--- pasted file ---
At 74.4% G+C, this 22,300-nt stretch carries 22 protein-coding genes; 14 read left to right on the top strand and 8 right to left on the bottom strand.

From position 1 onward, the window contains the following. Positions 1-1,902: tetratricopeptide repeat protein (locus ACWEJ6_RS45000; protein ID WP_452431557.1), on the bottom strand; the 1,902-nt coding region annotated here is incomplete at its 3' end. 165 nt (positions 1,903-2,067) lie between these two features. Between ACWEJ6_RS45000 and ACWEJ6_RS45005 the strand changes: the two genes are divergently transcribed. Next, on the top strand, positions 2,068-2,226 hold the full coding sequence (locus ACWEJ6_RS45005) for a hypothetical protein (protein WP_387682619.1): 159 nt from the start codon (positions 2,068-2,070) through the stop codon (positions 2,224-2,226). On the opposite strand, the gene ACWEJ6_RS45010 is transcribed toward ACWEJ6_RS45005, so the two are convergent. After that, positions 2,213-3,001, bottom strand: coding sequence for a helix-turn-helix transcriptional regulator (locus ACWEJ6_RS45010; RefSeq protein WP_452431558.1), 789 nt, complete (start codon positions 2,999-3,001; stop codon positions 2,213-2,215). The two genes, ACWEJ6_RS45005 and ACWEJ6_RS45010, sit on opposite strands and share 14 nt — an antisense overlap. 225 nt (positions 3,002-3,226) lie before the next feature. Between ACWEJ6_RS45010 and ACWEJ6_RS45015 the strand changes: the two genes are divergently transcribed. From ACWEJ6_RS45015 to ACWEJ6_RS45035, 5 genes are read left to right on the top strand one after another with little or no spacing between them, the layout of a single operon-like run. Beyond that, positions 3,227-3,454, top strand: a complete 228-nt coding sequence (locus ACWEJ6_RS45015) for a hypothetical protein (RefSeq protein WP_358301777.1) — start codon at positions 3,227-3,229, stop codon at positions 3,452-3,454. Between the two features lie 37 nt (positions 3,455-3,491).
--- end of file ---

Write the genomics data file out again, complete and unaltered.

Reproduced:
At 74.4% G+C, this 22,300-nt stretch carries 22 protein-coding genes; 14 read left to right on the top strand and 8 right to left on the bottom strand.

From position 1 onward, the window contains the following. Positions 1-1,902: tetratricopeptide repeat protein (locus ACWEJ6_RS45000; protein ID WP_452431557.1), on the bottom strand; the 1,902-nt coding region annotated here is incomplete at its 3' end. 165 nt (positions 1,903-2,067) lie between these two features. Between ACWEJ6_RS45000 and ACWEJ6_RS45005 the strand changes: the two genes are divergently transcribed. Next, on the top strand, positions 2,068-2,226 hold the full coding sequence (locus ACWEJ6_RS45005) for a hypothetical protein (protein WP_387682619.1): 159 nt from the start codon (positions 2,068-2,070) through the stop codon (positions 2,224-2,226). On the opposite strand, the gene ACWEJ6_RS45010 is transcribed toward ACWEJ6_RS45005, so the two are convergent. After that, positions 2,213-3,001, bottom strand: coding sequence for a helix-turn-helix transcriptional regulator (locus ACWEJ6_RS45010; RefSeq protein WP_452431558.1), 789 nt, complete (start codon positions 2,999-3,001; stop codon positions 2,213-2,215). The two genes, ACWEJ6_RS45005 and ACWEJ6_RS45010, sit on opposite strands and share 14 nt — an antisense overlap. 225 nt (positions 3,002-3,226) lie before the next feature. Between ACWEJ6_RS45010 and ACWEJ6_RS45015 the strand changes: the two genes are divergently transcribed. From ACWEJ6_RS45015 to ACWEJ6_RS45035, 5 genes are read left to right on the top strand one after another with little or no spacing between them, the layout of a single operon-like run. Beyond that, positions 3,227-3,454, top strand: a complete 228-nt coding sequence (locus ACWEJ6_RS45015) for a hypothetical protein (RefSeq protein WP_358301777.1) — start codon at positions 3,227-3,229, stop codon at positions 3,452-3,454. Between the two features lie 37 nt (positions 3,455-3,491).